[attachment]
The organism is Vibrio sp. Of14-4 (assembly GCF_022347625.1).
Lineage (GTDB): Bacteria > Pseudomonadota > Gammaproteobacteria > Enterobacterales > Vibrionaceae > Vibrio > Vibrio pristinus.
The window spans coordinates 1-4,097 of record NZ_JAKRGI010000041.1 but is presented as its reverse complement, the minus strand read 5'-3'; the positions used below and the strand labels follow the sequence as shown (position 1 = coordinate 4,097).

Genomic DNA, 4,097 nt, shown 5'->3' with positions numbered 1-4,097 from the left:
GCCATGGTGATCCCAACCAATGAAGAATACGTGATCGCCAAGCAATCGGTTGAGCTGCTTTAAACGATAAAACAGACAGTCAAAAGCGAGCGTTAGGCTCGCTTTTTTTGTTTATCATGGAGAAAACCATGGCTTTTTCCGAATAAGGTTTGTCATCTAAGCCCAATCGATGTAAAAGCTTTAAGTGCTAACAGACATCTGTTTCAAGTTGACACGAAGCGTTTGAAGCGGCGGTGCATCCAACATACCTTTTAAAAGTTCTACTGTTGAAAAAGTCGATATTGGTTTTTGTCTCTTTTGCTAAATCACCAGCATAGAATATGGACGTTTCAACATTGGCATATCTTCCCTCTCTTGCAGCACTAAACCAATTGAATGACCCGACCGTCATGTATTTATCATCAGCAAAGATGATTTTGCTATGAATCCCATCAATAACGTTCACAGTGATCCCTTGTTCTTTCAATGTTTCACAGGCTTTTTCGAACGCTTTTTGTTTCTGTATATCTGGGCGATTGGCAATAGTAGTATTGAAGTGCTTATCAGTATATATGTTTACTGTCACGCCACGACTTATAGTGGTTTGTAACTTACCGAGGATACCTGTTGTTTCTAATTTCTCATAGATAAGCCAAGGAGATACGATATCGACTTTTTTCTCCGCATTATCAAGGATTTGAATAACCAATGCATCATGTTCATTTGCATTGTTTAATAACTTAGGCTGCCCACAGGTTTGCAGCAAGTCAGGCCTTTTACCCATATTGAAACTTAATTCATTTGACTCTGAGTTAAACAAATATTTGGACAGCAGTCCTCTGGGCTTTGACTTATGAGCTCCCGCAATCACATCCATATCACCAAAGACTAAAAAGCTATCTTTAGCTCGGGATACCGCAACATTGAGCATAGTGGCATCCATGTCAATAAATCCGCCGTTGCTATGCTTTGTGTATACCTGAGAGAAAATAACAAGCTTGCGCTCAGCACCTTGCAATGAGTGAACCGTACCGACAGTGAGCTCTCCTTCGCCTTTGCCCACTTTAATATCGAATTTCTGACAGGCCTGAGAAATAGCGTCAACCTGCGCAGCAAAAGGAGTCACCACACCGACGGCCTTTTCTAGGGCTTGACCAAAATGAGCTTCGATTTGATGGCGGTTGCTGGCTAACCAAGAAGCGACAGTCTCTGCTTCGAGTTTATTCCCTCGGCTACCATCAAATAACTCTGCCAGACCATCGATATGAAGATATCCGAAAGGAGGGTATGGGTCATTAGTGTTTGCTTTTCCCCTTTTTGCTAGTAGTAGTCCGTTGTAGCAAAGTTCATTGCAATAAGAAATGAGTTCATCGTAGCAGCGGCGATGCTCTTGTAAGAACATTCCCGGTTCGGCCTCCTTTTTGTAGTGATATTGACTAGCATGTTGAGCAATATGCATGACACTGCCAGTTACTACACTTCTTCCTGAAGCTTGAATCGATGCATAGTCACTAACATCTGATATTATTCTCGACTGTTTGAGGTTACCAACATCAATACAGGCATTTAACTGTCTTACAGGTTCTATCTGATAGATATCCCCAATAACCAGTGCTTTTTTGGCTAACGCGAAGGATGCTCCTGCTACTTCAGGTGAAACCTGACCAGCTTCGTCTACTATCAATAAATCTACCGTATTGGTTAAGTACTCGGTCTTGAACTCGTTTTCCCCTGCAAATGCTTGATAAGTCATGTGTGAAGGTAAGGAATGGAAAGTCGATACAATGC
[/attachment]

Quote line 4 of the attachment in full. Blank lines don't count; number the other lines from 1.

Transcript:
Genomic DNA, 4,097 nt, shown 5'->3' with positions numbered 1-4,097 from the left: